US healthcare spending to reach 20% of gross domestic product by 2024

Knowns and unknowns of US drug pricing

US healthcare spending will grow by an average of 5.8% a year from 2014 through to 2024, rising to $5.4 trillion (£3.46trn; €4.92trn) a year—nearly 20% of the nation’s gross domestic product—says a report by government economists. Healthcare Costs by Images Money.

Summary
Drug pricing is complex, and its impact on healthcare systems varied. Absent a competitive market, a drug’s price and value may differ.While the Drug Abacus is a good first step as a gauge to align price and value, it will rely on the generation of significantly more safety and effectiveness evidence than currently exists, not only at launch but also post-launch. Moreover, the evaluation of evidence will have to take place in a dynamic setting, i.e., over time, in order to better align price and value. In this respect, pay-for-performance arrangements may be an option in cases in which there is great uncertainty at launch. Here, payers collect real-world data on a drug’s safety and effectiveness post-launch and price is linked to outcomes.

  • Why is pricing in the U.S. different?
  • How are drugs priced in the US?
  • What about R&D and its relation to price?
  • Then what?
  • But does price = value?
  • What are the alternatives?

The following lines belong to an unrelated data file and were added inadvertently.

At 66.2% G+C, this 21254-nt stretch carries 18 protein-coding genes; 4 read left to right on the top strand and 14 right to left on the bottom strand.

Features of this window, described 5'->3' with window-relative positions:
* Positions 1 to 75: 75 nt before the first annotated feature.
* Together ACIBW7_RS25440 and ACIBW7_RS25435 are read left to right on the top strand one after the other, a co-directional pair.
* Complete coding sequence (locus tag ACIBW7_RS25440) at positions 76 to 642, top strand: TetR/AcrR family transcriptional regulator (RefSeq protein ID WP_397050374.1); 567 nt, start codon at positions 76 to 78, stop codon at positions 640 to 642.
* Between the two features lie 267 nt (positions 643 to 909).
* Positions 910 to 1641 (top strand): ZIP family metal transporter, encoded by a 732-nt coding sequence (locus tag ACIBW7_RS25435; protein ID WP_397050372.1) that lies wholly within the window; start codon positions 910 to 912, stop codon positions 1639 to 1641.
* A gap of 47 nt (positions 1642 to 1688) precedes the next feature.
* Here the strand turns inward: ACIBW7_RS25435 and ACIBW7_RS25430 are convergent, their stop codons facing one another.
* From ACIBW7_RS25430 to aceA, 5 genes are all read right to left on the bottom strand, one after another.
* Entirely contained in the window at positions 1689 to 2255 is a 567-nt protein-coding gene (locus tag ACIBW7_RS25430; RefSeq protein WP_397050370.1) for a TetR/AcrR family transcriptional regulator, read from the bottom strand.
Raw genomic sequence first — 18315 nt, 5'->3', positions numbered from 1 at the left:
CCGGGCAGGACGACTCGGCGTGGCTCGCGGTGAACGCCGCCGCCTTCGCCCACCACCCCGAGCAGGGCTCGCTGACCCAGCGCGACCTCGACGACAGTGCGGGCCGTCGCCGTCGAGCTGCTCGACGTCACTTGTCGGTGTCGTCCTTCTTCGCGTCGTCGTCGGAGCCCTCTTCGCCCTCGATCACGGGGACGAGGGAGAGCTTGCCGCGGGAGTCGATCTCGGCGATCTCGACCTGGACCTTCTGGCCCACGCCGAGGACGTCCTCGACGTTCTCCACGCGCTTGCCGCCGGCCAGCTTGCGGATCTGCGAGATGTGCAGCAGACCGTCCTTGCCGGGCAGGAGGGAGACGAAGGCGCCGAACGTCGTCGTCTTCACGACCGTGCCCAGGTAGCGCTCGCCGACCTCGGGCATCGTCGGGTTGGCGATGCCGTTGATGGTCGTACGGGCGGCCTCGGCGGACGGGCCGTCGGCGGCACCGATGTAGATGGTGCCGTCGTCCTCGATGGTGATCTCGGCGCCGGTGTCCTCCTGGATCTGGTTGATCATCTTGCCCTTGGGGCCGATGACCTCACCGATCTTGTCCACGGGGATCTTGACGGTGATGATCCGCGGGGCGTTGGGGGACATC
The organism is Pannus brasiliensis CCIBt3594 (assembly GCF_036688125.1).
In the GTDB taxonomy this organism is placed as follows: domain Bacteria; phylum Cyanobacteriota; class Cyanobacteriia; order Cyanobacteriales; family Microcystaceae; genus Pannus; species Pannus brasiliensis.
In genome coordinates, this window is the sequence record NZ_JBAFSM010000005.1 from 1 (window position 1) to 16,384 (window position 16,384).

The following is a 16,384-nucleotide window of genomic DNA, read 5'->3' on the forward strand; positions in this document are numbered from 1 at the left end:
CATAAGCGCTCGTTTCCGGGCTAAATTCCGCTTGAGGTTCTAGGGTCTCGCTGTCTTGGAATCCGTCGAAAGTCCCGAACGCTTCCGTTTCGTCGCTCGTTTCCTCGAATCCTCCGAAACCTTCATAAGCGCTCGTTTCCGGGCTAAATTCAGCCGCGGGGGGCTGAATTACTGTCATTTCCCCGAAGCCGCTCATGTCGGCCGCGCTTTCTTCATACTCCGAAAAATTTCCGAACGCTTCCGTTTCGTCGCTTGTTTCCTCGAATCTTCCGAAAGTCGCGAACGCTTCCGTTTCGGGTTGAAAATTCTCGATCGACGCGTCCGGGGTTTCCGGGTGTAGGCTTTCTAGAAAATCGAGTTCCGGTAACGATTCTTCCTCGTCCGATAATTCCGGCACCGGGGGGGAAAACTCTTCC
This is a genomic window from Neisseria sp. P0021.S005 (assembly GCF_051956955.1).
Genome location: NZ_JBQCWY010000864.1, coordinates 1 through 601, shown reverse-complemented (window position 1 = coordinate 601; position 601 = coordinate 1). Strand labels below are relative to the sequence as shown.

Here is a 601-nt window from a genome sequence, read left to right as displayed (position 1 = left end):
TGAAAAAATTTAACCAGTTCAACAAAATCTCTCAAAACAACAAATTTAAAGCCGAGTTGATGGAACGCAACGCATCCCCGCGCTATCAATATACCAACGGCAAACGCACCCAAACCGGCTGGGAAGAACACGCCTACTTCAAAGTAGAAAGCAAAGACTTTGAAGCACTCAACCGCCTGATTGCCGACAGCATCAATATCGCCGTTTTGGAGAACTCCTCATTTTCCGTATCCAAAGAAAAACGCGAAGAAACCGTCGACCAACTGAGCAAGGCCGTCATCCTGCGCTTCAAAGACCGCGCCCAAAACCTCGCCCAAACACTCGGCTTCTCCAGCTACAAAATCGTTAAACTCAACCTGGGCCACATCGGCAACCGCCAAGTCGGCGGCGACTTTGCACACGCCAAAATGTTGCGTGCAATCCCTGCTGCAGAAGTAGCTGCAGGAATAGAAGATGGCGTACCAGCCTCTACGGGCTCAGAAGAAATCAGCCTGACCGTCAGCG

Read Knowns and unknowns of US drug pricing, medicalxpress, November 11, 2015.

Related posts from Medical Xpress
  • Oncologists reveal reasons for high cost of cancer drugs in the US, recommend solutions, medicalxpress, March 16, 2015.
  • Mayo Clinic physicians ID reasons for high cost of cancer drugs, prescribe solutions, medicalxpress, October 1, 2012.
  • FDA panel backs Pfizer drug for kidney cancer, medicalxpress, December 7, 2011.
More information
  • US healthcare spending will reach 20% of GDP by 2024, says report, BMJ 2015;351:h4204, 03 August 2015.
  • National Health Expenditure Projections, 2014–24: Spending Growth Faster Than Recent Trends, healthaffairs, August 2015.

Author: DES Daughter

Activist, blogger and social media addict committed to shedding light on a global health scandal and dedicated to raise DES awareness.

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